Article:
Technology Deals That Failed to Get Regulatory Approval


SoftBank announced on Monday the sale of chip designer Arm to Nvidia or as much as $40 billion (roughly Rs. 2,93,320 crores) in a deal set to reshape the semiconductor landscape.

The deal, which is subject to regulatory approvals including in Britain, the United States and China, will be putting a long-neutral technology vendor to Apple and others under the control of a single player.

It could face potential pushback from regulators, as the ongoing US-China tech spats have put any global deal in the semiconductor sector under much tighter scrutiny.

Below are a list of prominent global deals that collapsed due to regulators’ rejection in the last five years:

  • US President Donald Trump in March, 2018, blocked microchip maker Broadcom’s proposed takeover of Qualcomm on national security grounds.
  • Qualcomm walked away from a $44 billion (roughly Rs. 3,23,687 crores) deal to buy NXP Semiconductors after failing to secure Chinese regulatory approval in July, 2018 amidst China-US trade talks. China’s State Administration for Market Regulation (SAMR), the antitrust regulator reviewing the deal, did not respond to the companies after the deadline for the deal to expire passed.
  • Semiconductor equipment maker Lam in 2016 terminated its $10.6 billion (roughly Rs. 77,966 crores) deal to buy rival KLA-Tencor after the US Department of Justice told the companies it had serious concerns that the deal would harm competition.
  • Some global deals were able to get China’s approval after making some changes or concessions:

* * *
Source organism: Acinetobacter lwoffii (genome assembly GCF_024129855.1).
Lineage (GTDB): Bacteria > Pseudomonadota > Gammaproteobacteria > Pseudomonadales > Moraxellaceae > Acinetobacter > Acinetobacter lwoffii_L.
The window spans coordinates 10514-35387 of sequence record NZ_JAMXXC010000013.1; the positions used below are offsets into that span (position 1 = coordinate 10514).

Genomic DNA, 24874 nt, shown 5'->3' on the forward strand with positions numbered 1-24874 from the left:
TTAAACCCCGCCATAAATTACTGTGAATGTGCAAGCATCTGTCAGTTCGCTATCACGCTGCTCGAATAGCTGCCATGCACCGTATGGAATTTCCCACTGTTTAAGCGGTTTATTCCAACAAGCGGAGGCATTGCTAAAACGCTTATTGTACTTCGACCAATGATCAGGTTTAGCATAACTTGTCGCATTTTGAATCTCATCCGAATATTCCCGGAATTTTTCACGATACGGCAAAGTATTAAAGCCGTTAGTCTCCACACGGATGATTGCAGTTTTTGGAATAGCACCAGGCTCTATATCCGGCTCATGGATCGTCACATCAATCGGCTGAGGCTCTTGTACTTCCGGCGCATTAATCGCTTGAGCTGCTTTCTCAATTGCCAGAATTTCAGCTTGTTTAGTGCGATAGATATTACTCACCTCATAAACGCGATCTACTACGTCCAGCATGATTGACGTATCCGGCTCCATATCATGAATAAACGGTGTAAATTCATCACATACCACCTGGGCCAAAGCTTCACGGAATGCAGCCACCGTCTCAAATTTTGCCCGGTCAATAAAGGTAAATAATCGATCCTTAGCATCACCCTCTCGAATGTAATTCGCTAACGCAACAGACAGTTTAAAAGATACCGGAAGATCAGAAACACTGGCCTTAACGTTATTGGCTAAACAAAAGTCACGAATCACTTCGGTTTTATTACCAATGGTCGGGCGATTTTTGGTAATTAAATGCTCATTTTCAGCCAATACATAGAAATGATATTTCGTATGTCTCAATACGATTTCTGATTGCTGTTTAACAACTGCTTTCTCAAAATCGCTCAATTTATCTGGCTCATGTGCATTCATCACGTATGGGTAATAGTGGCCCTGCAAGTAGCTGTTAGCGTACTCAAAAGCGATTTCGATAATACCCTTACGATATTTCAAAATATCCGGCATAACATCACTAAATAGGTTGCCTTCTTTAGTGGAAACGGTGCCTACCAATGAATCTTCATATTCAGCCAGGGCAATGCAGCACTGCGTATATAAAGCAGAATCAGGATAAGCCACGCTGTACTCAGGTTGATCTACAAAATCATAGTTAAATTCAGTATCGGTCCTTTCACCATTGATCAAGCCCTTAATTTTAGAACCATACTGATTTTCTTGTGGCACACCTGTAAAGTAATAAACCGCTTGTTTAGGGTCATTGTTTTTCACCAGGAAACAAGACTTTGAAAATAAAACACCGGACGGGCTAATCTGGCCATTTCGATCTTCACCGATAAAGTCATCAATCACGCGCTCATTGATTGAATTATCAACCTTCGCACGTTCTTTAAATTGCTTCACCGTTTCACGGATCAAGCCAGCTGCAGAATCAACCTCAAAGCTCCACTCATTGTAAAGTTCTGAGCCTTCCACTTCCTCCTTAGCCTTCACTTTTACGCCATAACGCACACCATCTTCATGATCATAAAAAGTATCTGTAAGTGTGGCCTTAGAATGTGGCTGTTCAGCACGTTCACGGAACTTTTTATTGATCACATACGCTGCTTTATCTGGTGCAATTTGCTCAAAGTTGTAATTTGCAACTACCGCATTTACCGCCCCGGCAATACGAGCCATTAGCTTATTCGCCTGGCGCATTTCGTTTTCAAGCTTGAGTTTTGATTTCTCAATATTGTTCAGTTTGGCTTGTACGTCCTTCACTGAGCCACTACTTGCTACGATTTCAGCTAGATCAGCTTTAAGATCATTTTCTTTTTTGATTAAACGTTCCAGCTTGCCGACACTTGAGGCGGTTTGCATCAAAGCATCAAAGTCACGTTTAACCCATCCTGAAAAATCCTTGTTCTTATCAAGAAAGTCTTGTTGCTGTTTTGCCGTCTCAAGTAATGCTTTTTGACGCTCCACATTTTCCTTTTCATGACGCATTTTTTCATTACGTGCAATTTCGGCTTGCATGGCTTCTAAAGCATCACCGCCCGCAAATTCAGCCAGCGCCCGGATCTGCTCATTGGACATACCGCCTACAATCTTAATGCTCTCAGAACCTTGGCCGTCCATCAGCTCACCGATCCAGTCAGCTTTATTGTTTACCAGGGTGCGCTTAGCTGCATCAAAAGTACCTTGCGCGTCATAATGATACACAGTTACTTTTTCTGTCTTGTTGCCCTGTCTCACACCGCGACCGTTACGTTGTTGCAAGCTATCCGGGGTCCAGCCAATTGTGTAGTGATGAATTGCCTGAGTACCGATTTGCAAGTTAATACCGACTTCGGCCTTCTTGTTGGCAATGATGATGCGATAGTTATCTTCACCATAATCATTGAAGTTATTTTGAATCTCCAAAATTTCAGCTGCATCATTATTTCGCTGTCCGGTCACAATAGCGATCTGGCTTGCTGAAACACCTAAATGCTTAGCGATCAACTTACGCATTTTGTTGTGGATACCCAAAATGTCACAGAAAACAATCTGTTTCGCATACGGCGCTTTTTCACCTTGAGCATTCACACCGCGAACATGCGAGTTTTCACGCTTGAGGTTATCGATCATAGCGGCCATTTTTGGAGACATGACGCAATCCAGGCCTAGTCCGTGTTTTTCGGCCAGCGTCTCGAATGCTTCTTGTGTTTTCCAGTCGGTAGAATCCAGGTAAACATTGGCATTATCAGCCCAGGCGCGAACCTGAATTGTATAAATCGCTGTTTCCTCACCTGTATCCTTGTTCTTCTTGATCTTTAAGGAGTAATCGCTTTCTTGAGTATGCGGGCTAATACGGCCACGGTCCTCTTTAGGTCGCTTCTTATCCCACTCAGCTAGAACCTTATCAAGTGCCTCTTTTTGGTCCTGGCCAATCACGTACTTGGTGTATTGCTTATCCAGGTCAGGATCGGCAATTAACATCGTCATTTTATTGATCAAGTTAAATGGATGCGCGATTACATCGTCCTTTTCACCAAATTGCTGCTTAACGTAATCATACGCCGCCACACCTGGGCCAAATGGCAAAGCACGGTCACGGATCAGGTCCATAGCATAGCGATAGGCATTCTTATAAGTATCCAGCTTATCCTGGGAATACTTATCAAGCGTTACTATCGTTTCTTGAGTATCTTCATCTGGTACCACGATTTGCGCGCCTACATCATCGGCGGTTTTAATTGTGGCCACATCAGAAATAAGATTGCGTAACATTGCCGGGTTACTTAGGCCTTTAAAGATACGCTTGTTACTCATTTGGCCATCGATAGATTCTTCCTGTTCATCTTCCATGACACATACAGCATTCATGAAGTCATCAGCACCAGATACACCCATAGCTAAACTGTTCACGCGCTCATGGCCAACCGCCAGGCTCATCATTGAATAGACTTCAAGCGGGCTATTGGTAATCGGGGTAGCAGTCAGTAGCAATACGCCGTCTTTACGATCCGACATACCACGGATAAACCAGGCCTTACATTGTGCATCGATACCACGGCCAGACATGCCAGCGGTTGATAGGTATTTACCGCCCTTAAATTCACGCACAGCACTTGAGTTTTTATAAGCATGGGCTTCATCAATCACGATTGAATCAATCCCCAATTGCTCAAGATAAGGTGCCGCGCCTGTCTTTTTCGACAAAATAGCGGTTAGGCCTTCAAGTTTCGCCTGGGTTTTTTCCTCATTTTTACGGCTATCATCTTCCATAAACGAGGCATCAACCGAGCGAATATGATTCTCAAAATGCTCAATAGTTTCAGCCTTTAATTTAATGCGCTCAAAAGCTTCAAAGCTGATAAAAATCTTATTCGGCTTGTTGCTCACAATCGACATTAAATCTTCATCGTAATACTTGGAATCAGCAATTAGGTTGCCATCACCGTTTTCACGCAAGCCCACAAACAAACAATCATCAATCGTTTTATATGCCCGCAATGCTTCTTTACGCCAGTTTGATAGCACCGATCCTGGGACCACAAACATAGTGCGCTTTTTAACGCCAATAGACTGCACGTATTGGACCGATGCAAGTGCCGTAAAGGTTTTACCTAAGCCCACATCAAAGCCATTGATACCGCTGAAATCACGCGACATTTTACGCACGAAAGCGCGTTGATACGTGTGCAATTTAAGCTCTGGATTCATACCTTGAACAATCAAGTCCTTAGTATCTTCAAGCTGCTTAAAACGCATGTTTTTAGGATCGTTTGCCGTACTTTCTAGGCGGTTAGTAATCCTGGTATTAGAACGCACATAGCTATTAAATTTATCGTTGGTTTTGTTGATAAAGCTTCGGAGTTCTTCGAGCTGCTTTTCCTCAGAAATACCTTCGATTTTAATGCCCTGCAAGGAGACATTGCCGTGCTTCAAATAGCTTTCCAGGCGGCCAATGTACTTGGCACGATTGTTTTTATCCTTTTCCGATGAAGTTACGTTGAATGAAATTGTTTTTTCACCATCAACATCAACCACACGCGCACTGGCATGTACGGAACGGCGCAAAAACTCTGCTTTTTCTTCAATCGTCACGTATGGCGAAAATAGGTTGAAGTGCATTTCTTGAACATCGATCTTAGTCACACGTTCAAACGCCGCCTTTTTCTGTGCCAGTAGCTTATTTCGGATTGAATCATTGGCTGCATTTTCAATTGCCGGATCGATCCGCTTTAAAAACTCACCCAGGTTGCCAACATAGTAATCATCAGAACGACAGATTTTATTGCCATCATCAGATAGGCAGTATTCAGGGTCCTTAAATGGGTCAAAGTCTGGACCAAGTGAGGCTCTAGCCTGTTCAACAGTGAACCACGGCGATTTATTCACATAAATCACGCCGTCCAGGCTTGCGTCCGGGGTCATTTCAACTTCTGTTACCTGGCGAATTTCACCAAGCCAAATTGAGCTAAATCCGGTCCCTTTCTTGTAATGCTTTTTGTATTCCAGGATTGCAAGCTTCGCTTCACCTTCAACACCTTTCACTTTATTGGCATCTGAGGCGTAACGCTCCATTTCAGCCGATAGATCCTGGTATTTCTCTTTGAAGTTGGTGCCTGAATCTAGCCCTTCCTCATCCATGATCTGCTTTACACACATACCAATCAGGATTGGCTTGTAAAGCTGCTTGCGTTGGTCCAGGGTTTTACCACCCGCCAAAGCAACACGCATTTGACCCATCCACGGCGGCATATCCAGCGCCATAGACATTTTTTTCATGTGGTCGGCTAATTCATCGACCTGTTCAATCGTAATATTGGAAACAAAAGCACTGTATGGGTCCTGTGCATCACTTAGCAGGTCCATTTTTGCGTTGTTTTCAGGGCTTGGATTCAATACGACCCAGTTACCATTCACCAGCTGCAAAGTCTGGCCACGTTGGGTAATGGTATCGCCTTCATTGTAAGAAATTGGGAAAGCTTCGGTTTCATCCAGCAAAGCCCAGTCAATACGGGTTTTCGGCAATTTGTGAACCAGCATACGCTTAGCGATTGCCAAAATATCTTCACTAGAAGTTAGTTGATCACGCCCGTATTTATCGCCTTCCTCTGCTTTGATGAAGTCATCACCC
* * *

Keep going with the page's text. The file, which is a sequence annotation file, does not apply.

• China approved Google’s $12.5 billion (roughly Rs. 91,941 crores) acquisition of Motorola in 2012 on the condition that Google keep Android free and available without discriminating against any particular device maker for five years.
  • China cleared Japanese trading house Marubeni’s $5.6 billion (roughly Rs. 41,185 crores) purchase of US grain merchant Gavilon in 2013 with stiff conditions such as demanding the two keep separate, independent trading units when selling soybeans to the country.
  • Glencore in 2014 sold a $5.2 billion (roughly Rs. 38,234 crores) mining project in order to win China’s approval for its $30 billion (roughly Rs. 2,20,606 crores) takeover of miner Xstrata.
  • Nokia in 2015 had to combine its China business with former Alcatel-Lucent’s in the country for its EUR 5.6 billion (roughly Rs. 48,834 crores) merger with the French company to be approved by China. Beijing also stipulated that local telecoms groups could renegotiate rates on mobile technology patents borrowed from Nokia and Alcatel if they were ever sold on to a third party.
  •  China in 2017 conditionally approved chipmaker Broadcom’s $5.5 billion (roughly Rs. 40,458 crores) acquisition of Brocade Communications Systems.
  •  China approved HP’s $1.1 billion (roughly Rs. 8,091 crores) purchase of Samsung’s printer business with certain restrictions in 2017, citing concerns about the US firm’s dominance of the domestic laser printer market.
  • Bayer secured conditional approval from China’s commerce ministry for its $65 billion (roughly Rs. 478,142 crores) acquisition of the world No. 1 seed company Monsanto in 2018 after agreeing to offload certain assets.

© Thomson Reuters 2020


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